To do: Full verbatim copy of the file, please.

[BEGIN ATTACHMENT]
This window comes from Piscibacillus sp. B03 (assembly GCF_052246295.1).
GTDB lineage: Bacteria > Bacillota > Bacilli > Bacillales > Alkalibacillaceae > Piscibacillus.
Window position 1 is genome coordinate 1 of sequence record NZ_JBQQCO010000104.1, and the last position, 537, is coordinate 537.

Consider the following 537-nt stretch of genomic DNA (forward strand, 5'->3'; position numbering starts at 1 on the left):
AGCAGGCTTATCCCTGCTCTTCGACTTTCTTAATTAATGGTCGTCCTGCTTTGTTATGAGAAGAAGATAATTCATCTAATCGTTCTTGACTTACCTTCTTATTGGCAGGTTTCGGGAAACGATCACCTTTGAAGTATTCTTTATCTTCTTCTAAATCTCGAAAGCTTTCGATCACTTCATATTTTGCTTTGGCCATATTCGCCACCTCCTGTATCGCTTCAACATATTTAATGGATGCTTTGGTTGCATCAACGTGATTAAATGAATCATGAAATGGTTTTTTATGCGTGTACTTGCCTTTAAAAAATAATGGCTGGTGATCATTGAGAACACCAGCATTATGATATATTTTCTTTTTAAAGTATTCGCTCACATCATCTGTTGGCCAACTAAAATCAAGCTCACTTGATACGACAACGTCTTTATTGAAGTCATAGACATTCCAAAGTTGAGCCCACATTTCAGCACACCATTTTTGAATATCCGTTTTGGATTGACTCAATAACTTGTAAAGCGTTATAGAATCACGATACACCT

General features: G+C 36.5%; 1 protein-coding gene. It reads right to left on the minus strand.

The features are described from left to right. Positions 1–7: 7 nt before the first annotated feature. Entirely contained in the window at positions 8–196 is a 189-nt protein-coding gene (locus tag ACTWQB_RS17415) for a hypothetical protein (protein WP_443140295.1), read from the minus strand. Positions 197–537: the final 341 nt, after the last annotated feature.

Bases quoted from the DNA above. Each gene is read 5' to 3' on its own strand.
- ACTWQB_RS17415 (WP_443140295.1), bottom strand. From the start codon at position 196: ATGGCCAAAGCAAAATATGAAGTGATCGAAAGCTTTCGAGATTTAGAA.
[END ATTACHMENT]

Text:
This window comes from Piscibacillus sp. B03 (assembly GCF_052246295.1).
GTDB lineage: Bacteria > Bacillota > Bacilli > Bacillales > Alkalibacillaceae > Piscibacillus.
Window position 1 is genome coordinate 1 of sequence record NZ_JBQQCO010000104.1, and the last position, 537, is coordinate 537.

Consider the following 537-nt stretch of genomic DNA (forward strand, 5'->3'; position numbering starts at 1 on the left):
AGCAGGCTTATCCCTGCTCTTCGACTTTCTTAATTAATGGTCGTCCTGCTTTGTTATGAGAAGAAGATAATTCATCTAATCGTTCTTGACTTACCTTCTTATTGGCAGGTTTCGGGAAACGATCACCTTTGAAGTATTCTTTATCTTCTTCTAAATCTCGAAAGCTTTCGATCACTTCATATTTTGCTTTGGCCATATTCGCCACCTCCTGTATCGCTTCAACATATTTAATGGATGCTTTGGTTGCATCAACGTGATTAAATGAATCATGAAATGGTTTTTTATGCGTGTACTTGCCTTTAAAAAATAATGGCTGGTGATCATTGAGAACACCAGCATTATGATATATTTTCTTTTTAAAGTATTCGCTCACATCATCTGTTGGCCAACTAAAATCAAGCTCACTTGATACGACAACGTCTTTATTGAAGTCATAGACATTCCAAAGTTGAGCCCACATTTCAGCACACCATTTTTGAATATCCGTTTTGGATTGACTCAATAACTTGTAAAGCGTTATAGAATCACGATACACCT

General features: G+C 36.5%; 1 protein-coding gene. It reads right to left on the minus strand.

The features are described from left to right. Positions 1–7: 7 nt before the first annotated feature. Entirely contained in the window at positions 8–196 is a 189-nt protein-coding gene (locus tag ACTWQB_RS17415) for a hypothetical protein (protein WP_443140295.1), read from the minus strand. Positions 197–537: the final 341 nt, after the last annotated feature.

Bases quoted from the DNA above. Each gene is read 5' to 3' on its own strand.
- ACTWQB_RS17415 (WP_443140295.1), bottom strand. From the start codon at position 196: ATGGCCAAAGCAAAATATGAAGTGATCGAAAGCTTTCGAGATTTAGAA.